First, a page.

Protesters chanted "Hey hey, ho ho. Donald Trump has got to go."
A few Trump backers lashed back at demonstrators, shouting, "Build the wall!" a reference to Trump's pledge to build a wall on the Mexican border.
At one point, protesters briefly blocked the Eisenhower Expressway. Police dispersed them, but later protesters began blocking the expressway's westbound ramp.
Eventually, police managed to clear the four-story parking deck of protesters and drivers. On the street outside, hundreds of people still milled about. UIC police carrying plastic handcuffs were assisting Chicago police.
Some Trump backers were forced to move through a gantlet of protesters, many of whom were shouting at them, calling them "bigots."
One group of supporters and demonstrators nearly exchanged blows. Amid the chaotic scene, some demonstrators peddled T-shirts with Trump's name and an expletive. One little girl sported an anti-Trump sign with a pun: "We shall overcomb."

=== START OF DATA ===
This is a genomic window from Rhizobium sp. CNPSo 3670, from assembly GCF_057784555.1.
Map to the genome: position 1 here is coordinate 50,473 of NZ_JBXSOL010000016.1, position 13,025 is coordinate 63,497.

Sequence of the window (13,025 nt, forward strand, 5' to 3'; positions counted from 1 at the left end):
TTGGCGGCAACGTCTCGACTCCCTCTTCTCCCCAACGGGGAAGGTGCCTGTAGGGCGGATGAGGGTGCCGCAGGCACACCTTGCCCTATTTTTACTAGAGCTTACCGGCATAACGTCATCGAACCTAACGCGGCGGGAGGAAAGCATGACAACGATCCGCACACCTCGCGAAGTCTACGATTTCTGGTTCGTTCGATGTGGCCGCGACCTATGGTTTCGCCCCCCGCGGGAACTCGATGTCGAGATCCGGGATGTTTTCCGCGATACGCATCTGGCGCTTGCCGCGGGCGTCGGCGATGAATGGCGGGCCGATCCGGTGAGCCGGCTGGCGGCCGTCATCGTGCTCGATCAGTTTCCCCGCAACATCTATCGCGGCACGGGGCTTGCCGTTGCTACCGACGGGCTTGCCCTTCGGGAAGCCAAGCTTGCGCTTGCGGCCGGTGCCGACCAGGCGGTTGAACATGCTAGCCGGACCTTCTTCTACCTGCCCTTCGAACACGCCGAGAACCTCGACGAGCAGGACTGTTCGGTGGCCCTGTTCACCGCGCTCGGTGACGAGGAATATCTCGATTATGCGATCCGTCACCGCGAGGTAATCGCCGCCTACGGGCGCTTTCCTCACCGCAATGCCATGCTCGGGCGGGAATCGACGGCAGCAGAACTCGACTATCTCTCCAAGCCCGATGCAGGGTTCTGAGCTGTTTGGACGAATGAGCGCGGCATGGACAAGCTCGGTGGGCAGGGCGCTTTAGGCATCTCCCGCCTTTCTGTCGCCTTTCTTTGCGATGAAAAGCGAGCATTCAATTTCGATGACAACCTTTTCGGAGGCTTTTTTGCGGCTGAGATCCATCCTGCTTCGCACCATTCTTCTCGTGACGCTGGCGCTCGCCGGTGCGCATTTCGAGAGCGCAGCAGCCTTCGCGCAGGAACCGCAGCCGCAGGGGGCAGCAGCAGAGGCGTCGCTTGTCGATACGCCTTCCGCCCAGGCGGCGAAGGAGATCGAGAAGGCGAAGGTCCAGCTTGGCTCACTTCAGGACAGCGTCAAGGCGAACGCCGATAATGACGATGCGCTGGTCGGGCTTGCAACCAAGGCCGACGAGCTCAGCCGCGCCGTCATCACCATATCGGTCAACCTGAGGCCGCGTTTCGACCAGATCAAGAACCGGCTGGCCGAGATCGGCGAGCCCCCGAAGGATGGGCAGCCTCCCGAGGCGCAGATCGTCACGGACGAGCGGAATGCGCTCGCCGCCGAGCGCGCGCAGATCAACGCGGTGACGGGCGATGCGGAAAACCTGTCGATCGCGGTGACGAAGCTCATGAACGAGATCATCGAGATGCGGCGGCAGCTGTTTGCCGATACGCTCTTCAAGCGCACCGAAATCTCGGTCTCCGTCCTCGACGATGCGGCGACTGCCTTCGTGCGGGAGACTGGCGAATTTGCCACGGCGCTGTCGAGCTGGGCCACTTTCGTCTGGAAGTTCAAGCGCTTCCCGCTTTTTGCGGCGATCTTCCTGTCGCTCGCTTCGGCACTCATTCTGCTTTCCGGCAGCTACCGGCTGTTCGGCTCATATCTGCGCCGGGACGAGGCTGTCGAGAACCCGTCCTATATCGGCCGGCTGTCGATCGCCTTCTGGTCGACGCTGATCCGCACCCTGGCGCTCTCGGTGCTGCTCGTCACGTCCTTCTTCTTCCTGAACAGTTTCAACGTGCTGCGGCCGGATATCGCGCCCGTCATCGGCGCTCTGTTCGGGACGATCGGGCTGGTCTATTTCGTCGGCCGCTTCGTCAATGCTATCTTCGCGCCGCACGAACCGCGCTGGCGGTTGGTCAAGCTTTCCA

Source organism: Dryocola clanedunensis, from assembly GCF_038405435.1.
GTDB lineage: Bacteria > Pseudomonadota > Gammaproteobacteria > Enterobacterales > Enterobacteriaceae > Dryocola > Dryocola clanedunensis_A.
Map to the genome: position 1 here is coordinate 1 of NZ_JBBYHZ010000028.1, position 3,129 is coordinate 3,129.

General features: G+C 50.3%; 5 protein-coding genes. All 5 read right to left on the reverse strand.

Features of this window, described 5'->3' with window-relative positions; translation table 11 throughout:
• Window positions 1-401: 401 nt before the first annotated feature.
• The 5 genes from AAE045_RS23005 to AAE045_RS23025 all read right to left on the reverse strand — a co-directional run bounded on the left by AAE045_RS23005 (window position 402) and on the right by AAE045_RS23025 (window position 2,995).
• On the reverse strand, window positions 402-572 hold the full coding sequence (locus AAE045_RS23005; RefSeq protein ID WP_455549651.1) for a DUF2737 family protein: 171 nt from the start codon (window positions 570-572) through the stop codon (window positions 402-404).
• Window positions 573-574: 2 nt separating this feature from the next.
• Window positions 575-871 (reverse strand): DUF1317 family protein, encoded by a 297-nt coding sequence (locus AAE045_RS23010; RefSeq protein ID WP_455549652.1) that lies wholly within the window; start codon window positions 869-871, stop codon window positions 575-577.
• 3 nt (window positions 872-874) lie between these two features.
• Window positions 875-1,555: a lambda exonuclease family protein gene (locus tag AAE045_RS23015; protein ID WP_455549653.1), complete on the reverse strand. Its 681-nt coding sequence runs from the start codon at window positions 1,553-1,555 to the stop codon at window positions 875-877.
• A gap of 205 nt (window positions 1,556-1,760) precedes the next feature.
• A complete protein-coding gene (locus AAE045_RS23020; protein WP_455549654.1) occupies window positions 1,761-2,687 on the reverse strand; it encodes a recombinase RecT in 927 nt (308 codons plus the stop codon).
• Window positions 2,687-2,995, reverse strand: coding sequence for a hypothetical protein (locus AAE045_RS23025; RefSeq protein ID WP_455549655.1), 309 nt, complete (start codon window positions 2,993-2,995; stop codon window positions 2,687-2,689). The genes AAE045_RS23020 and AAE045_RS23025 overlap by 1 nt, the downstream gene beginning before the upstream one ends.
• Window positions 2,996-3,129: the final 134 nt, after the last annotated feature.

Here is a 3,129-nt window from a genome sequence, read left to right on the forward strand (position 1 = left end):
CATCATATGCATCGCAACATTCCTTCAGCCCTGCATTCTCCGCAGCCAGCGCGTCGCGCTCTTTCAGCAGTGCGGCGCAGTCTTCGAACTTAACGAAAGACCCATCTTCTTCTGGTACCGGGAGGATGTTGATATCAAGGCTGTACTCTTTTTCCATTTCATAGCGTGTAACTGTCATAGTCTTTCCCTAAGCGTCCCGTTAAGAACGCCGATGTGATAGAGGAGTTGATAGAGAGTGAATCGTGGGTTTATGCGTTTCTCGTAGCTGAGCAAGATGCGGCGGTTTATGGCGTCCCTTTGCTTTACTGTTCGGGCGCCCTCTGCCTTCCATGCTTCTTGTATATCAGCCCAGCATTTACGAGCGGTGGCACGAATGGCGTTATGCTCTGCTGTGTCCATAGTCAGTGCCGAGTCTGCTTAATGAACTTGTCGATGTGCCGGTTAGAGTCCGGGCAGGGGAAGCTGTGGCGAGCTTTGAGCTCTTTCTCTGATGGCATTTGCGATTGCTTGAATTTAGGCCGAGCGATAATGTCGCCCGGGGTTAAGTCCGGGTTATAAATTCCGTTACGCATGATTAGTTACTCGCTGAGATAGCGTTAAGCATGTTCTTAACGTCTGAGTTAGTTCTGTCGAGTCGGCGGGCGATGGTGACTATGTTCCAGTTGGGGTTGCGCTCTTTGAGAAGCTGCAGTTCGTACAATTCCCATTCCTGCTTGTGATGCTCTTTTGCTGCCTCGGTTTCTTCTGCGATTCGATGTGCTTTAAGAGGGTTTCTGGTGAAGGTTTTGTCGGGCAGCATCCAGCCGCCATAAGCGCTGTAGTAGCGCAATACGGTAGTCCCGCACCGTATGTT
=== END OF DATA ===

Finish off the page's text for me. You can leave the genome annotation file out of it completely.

As the crowds dispersed, hundreds of protesters stood in the median along Harrison Street, some chanting "Muslim lives matter!"
They held up signs, including a few that depicted Trump in the white sheets of the Ku Klux Klan. Those signs had scrawled on them "Mein Trumpf" — a play on comparisons some have made to Adolf Hitler.
More than a dozen Chicago police officers on bicycles tried to block the crowd from occupying Harrison Street.
A large cluster of protesters also moved toward a nearby parking deck, blocking numerous cars from leaving at the Harrison exit.